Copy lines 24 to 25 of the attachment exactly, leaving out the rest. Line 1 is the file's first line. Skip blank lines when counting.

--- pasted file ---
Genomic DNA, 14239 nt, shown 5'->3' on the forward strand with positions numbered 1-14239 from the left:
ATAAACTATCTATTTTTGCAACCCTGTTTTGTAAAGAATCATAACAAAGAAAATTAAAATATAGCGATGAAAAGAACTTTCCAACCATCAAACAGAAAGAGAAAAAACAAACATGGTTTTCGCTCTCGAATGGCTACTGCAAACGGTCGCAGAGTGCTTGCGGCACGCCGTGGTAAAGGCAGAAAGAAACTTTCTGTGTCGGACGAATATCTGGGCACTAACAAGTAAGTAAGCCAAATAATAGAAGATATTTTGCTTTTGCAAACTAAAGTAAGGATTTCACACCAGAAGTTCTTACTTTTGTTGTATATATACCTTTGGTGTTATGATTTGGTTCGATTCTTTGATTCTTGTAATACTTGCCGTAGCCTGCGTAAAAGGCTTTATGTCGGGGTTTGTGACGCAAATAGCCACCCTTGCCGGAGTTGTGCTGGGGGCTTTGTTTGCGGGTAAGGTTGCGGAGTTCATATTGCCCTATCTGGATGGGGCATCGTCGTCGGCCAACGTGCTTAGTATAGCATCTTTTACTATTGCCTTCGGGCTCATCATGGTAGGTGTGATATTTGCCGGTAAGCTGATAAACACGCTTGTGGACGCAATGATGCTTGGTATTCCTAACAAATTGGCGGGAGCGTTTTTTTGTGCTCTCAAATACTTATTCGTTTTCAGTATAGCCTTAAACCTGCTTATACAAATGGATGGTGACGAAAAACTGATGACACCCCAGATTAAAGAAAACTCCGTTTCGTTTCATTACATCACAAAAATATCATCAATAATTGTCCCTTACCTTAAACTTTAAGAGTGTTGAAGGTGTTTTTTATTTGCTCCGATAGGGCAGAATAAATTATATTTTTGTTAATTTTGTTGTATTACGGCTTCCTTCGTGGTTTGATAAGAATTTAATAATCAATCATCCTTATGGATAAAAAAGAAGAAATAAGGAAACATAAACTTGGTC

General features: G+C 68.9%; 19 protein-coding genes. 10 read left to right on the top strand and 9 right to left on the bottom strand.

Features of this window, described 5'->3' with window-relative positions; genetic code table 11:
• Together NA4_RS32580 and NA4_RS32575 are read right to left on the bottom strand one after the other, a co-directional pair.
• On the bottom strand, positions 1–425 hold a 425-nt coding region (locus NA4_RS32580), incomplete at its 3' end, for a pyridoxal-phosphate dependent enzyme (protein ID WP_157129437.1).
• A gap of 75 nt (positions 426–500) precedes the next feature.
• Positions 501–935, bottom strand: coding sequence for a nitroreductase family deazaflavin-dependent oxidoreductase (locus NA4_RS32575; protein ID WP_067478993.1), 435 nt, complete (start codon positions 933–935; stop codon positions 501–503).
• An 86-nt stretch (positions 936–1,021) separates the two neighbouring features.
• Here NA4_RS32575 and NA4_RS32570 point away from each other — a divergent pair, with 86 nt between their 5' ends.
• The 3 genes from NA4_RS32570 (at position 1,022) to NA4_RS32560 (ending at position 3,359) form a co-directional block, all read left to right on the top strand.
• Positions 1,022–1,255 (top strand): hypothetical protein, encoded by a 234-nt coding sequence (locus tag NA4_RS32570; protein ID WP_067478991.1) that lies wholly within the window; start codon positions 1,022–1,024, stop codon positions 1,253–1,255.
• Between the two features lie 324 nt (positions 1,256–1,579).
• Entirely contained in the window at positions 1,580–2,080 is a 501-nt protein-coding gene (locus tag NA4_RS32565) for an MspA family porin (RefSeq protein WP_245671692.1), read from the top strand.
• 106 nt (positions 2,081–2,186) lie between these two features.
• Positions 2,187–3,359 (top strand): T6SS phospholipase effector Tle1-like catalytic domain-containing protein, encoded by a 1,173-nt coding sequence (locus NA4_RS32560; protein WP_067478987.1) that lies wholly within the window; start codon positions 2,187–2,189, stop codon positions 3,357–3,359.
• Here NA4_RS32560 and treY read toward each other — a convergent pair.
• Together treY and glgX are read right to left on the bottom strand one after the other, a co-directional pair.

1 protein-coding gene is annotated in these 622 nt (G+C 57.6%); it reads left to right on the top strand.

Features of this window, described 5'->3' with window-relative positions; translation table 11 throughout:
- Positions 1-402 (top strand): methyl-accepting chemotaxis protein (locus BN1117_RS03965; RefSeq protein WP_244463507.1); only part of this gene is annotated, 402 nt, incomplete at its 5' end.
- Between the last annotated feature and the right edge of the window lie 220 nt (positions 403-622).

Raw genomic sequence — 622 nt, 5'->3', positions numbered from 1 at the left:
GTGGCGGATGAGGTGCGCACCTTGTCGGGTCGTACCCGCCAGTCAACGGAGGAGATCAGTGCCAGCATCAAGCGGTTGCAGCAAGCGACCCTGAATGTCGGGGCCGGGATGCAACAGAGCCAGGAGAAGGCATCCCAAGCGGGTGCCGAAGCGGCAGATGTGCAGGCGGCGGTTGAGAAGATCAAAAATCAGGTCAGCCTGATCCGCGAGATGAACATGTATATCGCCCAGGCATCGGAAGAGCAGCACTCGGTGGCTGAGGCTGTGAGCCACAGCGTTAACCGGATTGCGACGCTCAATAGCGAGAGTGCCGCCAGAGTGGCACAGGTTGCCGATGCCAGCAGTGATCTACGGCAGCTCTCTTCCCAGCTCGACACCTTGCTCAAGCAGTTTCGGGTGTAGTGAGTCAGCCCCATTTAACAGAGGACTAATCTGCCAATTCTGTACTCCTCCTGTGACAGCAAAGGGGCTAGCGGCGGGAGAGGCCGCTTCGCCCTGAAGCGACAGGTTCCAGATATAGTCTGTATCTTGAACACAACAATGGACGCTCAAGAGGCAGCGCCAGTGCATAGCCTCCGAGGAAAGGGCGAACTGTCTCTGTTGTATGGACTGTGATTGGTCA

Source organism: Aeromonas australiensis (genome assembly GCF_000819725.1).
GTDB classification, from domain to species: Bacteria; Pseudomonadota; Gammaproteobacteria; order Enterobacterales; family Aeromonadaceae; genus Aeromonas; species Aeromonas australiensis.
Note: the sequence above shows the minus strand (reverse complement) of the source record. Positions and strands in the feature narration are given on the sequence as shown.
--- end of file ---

GTGGCGGATGAGGTGCGCACCTTGTCGGGTCGTACCCGCCAGTCAACGGAGGAGATCAGTGCCAGCATCAAGCGGTTGCAGCAAGCGACCCTGAATGTCGGGGCCGGGATGCAACAGAGCCAGGAGAAGGCATCCCAAGCGGGTGCCGAAGCGGCAGATGTGCAGGCGGCGGTTGAGAAGATCAAAAATCAGGTCAGCCTGATCCGCGAGATGAACATGTATATCGCCCAGGCATCGGAAGAGCAGCACTCGGTGGCTGAGGCTGTGAGCCACAGCGTTAACCGGATTGCGACGCTCAATAGCGAGAGTGCCGCCAGAGTGGCACAGGTTGCCGATGCCAGCAGTGATCTACGGCAGCTCTCTTCCCAGCTCGACACCTTGCTCAAGCAGTTTCGGGTGTAGTGAGTCAGCCCCATTTAACAGAGGACTAATCTGCCAATTCTGTACTCCTCCTGTGACAGCAAAGGGGCTAGCGGCGGGAGAGGCCGCTTCGCCCTGAAGCGACAGGTTCCAGATATAGTCTGTATCTTGAACACAACAATGGACGCTCAAGAGGCAGCGCCAGTGCATAGCCTCCGAGGAAAGGGCGAACTGTCTCTGTTGTATGGACTGTGATTGGTCA

Source organism: Aeromonas australiensis (genome assembly GCF_000819725.1).